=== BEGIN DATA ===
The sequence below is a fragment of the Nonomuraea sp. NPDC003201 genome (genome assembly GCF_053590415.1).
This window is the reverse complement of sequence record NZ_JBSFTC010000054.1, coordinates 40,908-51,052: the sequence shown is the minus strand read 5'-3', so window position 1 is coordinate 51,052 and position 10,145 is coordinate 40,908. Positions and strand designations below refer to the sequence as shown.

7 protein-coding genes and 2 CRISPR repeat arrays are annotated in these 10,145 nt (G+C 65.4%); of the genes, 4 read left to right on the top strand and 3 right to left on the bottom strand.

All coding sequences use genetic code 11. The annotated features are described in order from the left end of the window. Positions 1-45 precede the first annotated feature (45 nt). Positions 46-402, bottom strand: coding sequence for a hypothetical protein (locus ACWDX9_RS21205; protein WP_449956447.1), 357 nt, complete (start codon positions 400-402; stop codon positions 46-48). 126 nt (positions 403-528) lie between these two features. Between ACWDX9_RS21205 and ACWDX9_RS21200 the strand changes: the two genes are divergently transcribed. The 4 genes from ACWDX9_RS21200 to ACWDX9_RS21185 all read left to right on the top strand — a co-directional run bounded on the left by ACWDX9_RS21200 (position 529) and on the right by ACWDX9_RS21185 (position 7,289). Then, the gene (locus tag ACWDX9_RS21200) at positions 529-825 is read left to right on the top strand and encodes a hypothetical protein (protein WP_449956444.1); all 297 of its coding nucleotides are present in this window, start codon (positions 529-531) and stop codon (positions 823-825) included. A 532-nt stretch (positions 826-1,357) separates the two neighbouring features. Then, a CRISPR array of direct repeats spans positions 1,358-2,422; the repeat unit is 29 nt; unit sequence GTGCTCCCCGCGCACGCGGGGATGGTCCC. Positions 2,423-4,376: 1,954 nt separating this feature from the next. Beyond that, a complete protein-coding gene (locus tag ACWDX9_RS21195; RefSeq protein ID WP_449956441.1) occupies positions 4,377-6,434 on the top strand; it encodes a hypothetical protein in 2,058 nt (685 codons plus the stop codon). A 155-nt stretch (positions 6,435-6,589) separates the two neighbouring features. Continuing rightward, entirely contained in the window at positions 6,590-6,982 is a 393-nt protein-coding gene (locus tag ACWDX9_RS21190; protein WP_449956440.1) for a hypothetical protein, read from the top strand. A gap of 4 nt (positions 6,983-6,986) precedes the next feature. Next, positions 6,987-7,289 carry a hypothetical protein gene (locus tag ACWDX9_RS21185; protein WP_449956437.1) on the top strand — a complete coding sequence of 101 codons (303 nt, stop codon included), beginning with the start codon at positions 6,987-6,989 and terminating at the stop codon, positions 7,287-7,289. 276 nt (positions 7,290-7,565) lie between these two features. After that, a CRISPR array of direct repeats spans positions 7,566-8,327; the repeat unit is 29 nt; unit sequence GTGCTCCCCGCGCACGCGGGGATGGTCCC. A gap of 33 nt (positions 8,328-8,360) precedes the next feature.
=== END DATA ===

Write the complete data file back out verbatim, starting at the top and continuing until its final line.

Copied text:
The sequence below is a fragment of the Nonomuraea sp. NPDC003201 genome (genome assembly GCF_053590415.1).
This window is the reverse complement of sequence record NZ_JBSFTC010000054.1, coordinates 40,908-51,052: the sequence shown is the minus strand read 5'-3', so window position 1 is coordinate 51,052 and position 10,145 is coordinate 40,908. Positions and strand designations below refer to the sequence as shown.

7 protein-coding genes and 2 CRISPR repeat arrays are annotated in these 10,145 nt (G+C 65.4%); of the genes, 4 read left to right on the top strand and 3 right to left on the bottom strand.

All coding sequences use genetic code 11. The annotated features are described in order from the left end of the window. Positions 1-45 precede the first annotated feature (45 nt). Positions 46-402, bottom strand: coding sequence for a hypothetical protein (locus ACWDX9_RS21205; protein WP_449956447.1), 357 nt, complete (start codon positions 400-402; stop codon positions 46-48). 126 nt (positions 403-528) lie between these two features. Between ACWDX9_RS21205 and ACWDX9_RS21200 the strand changes: the two genes are divergently transcribed. The 4 genes from ACWDX9_RS21200 to ACWDX9_RS21185 all read left to right on the top strand — a co-directional run bounded on the left by ACWDX9_RS21200 (position 529) and on the right by ACWDX9_RS21185 (position 7,289). Then, the gene (locus tag ACWDX9_RS21200) at positions 529-825 is read left to right on the top strand and encodes a hypothetical protein (protein WP_449956444.1); all 297 of its coding nucleotides are present in this window, start codon (positions 529-531) and stop codon (positions 823-825) included. A 532-nt stretch (positions 826-1,357) separates the two neighbouring features. Then, a CRISPR array of direct repeats spans positions 1,358-2,422; the repeat unit is 29 nt; unit sequence GTGCTCCCCGCGCACGCGGGGATGGTCCC. Positions 2,423-4,376: 1,954 nt separating this feature from the next. Beyond that, a complete protein-coding gene (locus tag ACWDX9_RS21195; RefSeq protein ID WP_449956441.1) occupies positions 4,377-6,434 on the top strand; it encodes a hypothetical protein in 2,058 nt (685 codons plus the stop codon). A 155-nt stretch (positions 6,435-6,589) separates the two neighbouring features. Continuing rightward, entirely contained in the window at positions 6,590-6,982 is a 393-nt protein-coding gene (locus tag ACWDX9_RS21190; protein WP_449956440.1) for a hypothetical protein, read from the top strand. A gap of 4 nt (positions 6,983-6,986) precedes the next feature. Next, positions 6,987-7,289 carry a hypothetical protein gene (locus tag ACWDX9_RS21185; protein WP_449956437.1) on the top strand — a complete coding sequence of 101 codons (303 nt, stop codon included), beginning with the start codon at positions 6,987-6,989 and terminating at the stop codon, positions 7,287-7,289. 276 nt (positions 7,290-7,565) lie between these two features. After that, a CRISPR array of direct repeats spans positions 7,566-8,327; the repeat unit is 29 nt; unit sequence GTGCTCCCCGCGCACGCGGGGATGGTCCC. A gap of 33 nt (positions 8,328-8,360) precedes the next feature.